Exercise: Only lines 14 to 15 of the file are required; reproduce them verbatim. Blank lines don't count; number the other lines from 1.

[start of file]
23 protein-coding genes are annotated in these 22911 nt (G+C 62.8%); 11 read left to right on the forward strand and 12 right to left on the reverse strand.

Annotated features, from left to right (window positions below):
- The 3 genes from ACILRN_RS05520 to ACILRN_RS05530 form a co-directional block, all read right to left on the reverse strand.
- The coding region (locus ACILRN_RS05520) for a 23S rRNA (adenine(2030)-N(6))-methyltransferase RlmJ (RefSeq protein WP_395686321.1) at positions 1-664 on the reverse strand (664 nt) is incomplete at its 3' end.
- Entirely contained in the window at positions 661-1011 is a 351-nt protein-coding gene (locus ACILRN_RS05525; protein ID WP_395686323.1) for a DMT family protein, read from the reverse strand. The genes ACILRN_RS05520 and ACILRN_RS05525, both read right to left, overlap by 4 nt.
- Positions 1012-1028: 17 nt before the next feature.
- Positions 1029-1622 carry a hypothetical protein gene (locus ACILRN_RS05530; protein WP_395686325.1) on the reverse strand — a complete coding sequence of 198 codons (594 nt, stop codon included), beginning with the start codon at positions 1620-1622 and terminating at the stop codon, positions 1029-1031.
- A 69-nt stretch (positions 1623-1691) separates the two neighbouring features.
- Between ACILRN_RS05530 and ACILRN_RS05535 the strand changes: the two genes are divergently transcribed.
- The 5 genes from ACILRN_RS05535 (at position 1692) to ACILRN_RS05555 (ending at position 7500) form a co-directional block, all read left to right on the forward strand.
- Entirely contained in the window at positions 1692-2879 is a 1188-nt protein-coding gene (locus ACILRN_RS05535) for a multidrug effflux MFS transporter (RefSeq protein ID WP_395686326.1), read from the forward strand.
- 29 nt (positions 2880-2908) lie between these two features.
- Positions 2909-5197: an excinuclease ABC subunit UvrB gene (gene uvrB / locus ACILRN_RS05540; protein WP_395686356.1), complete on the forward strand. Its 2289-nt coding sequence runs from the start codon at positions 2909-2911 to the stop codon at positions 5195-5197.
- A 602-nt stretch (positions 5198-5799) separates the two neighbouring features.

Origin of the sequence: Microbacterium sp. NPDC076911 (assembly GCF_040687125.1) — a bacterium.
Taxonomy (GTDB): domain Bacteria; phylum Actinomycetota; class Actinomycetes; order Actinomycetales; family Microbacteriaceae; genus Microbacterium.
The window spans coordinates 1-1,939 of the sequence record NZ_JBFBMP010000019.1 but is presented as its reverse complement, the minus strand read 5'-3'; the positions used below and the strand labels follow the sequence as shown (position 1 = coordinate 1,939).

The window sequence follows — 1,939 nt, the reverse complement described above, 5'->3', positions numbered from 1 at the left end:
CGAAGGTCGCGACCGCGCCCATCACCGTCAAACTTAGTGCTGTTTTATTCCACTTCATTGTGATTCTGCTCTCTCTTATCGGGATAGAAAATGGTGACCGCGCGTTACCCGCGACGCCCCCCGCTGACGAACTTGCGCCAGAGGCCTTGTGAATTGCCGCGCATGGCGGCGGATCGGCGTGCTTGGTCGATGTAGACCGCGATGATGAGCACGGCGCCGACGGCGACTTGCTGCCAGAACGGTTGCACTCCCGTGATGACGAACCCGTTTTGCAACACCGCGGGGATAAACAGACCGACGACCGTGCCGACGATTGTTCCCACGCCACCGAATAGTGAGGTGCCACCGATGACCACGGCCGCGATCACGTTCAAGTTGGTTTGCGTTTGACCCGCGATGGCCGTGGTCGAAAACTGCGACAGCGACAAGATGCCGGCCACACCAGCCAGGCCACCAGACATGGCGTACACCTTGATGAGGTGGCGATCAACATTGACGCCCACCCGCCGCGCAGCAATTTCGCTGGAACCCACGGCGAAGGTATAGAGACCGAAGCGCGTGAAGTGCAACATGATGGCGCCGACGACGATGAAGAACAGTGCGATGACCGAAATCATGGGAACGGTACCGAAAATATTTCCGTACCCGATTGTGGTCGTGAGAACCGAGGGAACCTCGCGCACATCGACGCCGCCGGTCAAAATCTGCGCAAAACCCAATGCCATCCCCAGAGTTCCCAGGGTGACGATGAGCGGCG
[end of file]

- A 602-nt stretch (positions 5198-5799) separates the two neighbouring features.

Origin of the sequence: Microbacterium sp. NPDC076911 (assembly GCF_040687125.1) — a bacterium.